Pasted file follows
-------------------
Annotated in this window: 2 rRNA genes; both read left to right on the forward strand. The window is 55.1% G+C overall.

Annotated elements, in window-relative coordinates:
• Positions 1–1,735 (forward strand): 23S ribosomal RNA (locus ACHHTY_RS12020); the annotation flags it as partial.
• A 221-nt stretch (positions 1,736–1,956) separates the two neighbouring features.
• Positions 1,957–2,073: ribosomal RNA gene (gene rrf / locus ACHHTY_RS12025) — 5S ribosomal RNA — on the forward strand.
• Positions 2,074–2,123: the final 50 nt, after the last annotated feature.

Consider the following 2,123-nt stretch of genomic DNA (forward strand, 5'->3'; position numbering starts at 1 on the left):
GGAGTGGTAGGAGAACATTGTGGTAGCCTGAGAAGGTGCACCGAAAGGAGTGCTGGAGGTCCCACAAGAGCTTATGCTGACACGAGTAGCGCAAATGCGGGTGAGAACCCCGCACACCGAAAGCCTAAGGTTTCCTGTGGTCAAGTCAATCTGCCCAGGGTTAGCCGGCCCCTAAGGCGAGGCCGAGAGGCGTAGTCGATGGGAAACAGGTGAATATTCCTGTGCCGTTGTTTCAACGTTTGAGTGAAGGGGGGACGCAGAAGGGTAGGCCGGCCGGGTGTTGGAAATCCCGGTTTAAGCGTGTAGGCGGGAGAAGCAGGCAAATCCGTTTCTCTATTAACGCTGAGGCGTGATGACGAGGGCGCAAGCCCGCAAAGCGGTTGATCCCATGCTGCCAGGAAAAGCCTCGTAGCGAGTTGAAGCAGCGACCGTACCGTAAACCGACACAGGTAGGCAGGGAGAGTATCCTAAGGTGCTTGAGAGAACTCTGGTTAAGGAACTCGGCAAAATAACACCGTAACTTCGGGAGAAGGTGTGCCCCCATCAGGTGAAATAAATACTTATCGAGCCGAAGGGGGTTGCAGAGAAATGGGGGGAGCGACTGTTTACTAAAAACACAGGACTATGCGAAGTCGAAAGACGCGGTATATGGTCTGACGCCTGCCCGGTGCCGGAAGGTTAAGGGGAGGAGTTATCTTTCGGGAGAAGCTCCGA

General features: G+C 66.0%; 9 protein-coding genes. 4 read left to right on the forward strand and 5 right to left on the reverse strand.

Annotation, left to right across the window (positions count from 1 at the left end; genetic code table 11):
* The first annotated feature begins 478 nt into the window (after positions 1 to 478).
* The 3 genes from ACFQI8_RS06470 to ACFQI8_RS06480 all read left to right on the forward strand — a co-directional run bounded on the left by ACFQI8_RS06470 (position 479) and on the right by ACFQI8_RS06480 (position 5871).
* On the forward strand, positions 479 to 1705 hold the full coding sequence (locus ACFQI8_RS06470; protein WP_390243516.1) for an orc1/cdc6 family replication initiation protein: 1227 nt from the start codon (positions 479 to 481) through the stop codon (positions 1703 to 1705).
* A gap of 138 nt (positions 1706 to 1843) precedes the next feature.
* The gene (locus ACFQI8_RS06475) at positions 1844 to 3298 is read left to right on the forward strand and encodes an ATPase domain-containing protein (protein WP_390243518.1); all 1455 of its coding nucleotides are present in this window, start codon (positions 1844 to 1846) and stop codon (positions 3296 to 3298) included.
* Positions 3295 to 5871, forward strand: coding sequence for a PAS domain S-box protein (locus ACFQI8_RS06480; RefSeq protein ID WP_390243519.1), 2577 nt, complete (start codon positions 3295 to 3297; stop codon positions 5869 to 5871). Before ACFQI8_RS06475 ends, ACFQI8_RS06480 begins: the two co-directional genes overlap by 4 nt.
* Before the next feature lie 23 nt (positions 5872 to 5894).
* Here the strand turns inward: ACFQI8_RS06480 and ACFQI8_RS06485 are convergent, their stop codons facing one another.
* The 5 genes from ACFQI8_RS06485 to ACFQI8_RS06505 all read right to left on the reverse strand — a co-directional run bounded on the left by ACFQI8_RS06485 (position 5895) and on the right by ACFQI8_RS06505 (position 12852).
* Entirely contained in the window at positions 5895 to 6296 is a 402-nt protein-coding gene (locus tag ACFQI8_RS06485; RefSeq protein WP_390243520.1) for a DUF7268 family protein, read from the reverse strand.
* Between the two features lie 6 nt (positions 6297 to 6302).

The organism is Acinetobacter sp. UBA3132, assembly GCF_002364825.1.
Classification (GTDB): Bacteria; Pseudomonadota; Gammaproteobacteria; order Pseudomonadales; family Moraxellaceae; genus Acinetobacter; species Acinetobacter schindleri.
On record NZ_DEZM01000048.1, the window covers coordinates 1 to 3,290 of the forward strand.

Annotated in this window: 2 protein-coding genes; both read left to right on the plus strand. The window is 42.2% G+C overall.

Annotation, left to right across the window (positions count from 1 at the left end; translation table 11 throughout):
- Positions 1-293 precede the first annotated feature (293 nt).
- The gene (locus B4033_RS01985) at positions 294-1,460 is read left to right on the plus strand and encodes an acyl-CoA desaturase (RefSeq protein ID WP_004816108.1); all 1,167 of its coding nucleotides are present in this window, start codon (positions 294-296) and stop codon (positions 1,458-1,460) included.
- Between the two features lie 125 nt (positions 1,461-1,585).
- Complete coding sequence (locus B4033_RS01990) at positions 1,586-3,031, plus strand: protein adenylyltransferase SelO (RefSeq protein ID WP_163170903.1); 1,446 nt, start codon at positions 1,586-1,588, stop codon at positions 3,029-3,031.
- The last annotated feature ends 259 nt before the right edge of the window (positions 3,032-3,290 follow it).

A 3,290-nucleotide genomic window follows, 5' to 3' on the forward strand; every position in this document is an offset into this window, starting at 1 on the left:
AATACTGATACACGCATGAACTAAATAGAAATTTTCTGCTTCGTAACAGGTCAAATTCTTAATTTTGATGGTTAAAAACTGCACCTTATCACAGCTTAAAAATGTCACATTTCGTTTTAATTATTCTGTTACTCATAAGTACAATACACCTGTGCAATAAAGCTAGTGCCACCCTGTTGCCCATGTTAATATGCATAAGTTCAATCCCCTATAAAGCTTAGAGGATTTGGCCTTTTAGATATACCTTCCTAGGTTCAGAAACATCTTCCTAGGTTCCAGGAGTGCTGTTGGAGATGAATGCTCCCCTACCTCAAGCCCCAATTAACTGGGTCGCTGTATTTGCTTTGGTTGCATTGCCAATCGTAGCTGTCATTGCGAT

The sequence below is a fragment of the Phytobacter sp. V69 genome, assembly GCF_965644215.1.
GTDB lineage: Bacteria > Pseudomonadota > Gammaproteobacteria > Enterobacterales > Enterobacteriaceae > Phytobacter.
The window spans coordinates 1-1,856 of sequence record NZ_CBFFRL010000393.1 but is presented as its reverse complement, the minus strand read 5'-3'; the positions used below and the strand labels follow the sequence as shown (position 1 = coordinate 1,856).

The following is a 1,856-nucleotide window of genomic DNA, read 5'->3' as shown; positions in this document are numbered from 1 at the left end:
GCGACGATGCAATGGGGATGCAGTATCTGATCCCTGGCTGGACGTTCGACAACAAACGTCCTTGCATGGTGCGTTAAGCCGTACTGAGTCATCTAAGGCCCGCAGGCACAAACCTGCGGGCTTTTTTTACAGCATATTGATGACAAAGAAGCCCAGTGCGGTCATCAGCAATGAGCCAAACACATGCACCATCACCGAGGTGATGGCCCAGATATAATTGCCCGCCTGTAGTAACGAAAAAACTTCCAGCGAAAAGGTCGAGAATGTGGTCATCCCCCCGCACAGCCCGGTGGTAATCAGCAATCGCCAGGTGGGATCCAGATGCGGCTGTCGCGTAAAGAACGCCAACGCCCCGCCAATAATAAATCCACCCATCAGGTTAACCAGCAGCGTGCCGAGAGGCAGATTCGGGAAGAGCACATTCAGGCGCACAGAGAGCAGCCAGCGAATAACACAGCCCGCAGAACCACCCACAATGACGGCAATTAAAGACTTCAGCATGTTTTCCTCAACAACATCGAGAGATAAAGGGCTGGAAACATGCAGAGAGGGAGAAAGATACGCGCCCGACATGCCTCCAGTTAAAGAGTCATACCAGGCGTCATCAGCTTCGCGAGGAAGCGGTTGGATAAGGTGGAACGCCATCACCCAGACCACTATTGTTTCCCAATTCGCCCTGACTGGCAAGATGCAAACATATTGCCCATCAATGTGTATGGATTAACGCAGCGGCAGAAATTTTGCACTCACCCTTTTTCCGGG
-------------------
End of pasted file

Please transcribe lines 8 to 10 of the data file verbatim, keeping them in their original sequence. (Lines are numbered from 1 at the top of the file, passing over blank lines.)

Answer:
GGAGTGGTAGGAGAACATTGTGGTAGCCTGAGAAGGTGCACCGAAAGGAGTGCTGGAGGTCCCACAAGAGCTTATGCTGACACGAGTAGCGCAAATGCGGGTGAGAACCCCGCACACCGAAAGCCTAAGGTTTCCTGTGGTCAAGTCAATCTGCCCAGGGTTAGCCGGCCCCTAAGGCGAGGCCGAGAGGCGTAGTCGATGGGAAACAGGTGAATATTCCTGTGCCGTTGTTTCAACGTTTGAGTGAAGGGGGGACGCAGAAGGGTAGGCCGGCCGGGTGTTGGAAATCCCGGTTTAAGCGTGTAGGCGGGAGAAGCAGGCAAATCCGTTTCTCTATTAACGCTGAGGCGTGATGACGAGGGCGCAAGCCCGCAAAGCGGTTGATCCCATGCTGCCAGGAAAAGCCTCGTAGCGAGTTGAAGCAGCGACCGTACCGTAAACCGACACAGGTAGGCAGGGAGAGTATCCTAAGGTGCTTGAGAGAACTCTGGTTAAGGAACTCGGCAAAATAACACCGTAACTTCGGGAGAAGGTGTGCCCCCATCAGGTGAAATAAATACTTATCGAGCCGAAGGGGGTTGCAGAGAAATGGGGGGAGCGACTGTTTACTAAAAACACAGGACTATGCGAAGTCGAAAGACGCGGTATATGGTCTGACGCCTGCCCGGTGCCGGAAGGTTAAGGGGAGGAGTTATCTTTCGGGAGAAGCTCCGA

General features: G+C 66.0%; 9 protein-coding genes. 4 read left to right on the forward strand and 5 right to left on the reverse strand.

Annotation, left to right across the window (positions count from 1 at the left end; genetic code table 11):